Clan Ross Connections
What is a Sept?
Septs Historically Associated with Clan Ross are:
*Anderson Andison Andrew Andrews Corbet Corbett
Crow Crowe Croy Deas Denoon Denune
Dingwall Duthie Fair Fear Fearn Gillanders
*Lockhart MacAndrew MacAndrews MacCullie
MacCulloch MacLulloch MacTaggart MacTear MacTier MacTyre
McLulich *Mitchell Taggart Tarrel Tullo Tulloch
Tyre Vass Wass Waters
*Has a seperate Clan Organization. You may belong to either group at your choice.
"Sept" is a term borrowed from Irish culture in the nineteenth century to explain the use of a variety of surnames by member of a single clan. In Ireland, "sept" is roughly synonymous with the Scottish "clan" and refers to an intra-related family. Where Scots would refer to "MacGregor and his clan" an Irish historian might say "O'Neill and his sept". The Irish historically have princes and think in terms of land rather than names. Thus, the name "O'Brien" might be a sept of several different princes. In Scotland, only in the case of larger clans with distinct and sometimes widely separated sub-families is the term "sept" appropriate. The various branches of Clan Donald, for example, all using the name "MacDonald of ..." or "MacDonell of ..." may properly be viewed as septs. The many other names of Clan Donald are just that -- names of Clan Donald.
The variety of surnames within a Scottish clan do not represent separate and definable sub-clans but instead reflect the vagaries of transition of the Gaels into the English naming system as well as marriages, migrations and occupations. The main family itself may have developed a variety of surnames. In the Glen Urquhart parish record, one man is variously identified as "John Miller" (referring to his occupation), "John Ban" (referring to his hair colour) and "John Ban Miller". In Gaelic he was called Iain Mac Aillein, "John, Son of Allan". When his name was "made official", he could have been named either 'John Miller", "John Bain", or "John MacAllan." Actually, he was "John Grant".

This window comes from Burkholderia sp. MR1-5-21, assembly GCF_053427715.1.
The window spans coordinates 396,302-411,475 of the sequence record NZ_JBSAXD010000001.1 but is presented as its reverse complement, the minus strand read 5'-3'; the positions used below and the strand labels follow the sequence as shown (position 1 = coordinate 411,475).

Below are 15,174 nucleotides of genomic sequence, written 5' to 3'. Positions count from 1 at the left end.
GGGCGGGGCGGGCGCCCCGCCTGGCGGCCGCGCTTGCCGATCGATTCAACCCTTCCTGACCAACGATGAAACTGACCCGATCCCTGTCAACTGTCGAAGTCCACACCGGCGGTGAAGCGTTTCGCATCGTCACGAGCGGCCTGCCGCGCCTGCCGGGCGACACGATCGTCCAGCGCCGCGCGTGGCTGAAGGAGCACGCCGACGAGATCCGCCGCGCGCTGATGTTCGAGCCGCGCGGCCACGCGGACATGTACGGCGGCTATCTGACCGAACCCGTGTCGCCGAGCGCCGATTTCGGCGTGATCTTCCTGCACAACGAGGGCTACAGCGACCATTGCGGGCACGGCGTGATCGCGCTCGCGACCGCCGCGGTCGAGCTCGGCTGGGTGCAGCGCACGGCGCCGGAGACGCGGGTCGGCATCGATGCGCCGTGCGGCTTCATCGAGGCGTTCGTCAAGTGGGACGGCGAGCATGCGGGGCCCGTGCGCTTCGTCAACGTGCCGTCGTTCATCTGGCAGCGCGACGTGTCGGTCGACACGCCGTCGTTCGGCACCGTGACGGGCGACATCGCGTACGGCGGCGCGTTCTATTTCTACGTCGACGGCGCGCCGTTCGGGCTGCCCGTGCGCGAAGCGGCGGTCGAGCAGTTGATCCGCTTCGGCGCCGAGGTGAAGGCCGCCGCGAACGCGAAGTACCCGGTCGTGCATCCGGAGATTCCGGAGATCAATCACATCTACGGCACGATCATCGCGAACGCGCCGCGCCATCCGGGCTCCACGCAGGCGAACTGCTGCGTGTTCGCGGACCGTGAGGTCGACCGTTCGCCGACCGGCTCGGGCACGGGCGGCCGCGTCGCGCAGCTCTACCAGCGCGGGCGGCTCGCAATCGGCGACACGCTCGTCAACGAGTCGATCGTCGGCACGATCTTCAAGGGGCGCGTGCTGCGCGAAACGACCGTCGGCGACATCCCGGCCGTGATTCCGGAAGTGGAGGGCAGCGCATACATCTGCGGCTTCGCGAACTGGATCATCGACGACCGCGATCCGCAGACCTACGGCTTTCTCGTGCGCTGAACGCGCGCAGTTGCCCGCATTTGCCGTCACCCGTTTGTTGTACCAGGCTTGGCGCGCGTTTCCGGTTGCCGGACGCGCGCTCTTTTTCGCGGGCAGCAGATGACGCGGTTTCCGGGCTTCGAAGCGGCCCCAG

The preferred modern usage is to avoid the use of the term "sept" and to simply describe these names as what they are -- surnames of the family and of allied or dependent families. It is preferable to speak of "The names and families of Clan X" rather than to call a name "a sept of Clan X".
From "Tartan For Me! 7th Edition. Heritage Books, 1540-E Pointer Ridge Place, Bowie MD 20716
Is your name spelled a little differently? Many people ask: "My family's surname is close to one of the Ross names, but not quite the same. Does that mean Ross is my clan, or not?"
Clan Ross genealogist, Fran Bumann FSA Scot says: "There are lots of variations in spelling of all of our names. One must remember that a large percentage of our ancestors were illiterate. (And, sometimes I suspect the county clerks and the census takers were somewhat illiterate too.)
"The first rule of genealogy is: 'Spelling doesn't count!' If a person has a name that looks like one of ours and he or she wants to be a Ross, great.
"If they have a family legend that they're Rosses, or that they're Scottish, it works for me," Fran says. "We'll use this approach until they decide to require DNA testing to prove our heritage!"
Clan Ross has two families of Rosses, one spelled Russ and the other spelled Rose. Both knew themselves to be Ross long ago, but the spellings changed over the years. The same goes for our "sept" or associated family names. An extra letter here or there? An a for an e? No matter.
Occasionally a family chose a new spelling on purpose, but names were usually changed accidentally, through misunderstanding of foreign languages, interpretation of handwriting, what sounded like something else, spelling irregularities, Anglicized versions -- things like that.
Think about how often your own surname has been misspelled.
So if your name sounds like one of the Ross names, or the spelling is close, we'll assume that it got twisted a bit in translation over the centuries. We invite you to join Clan Ross while you sort it out. We might be able to help you do that.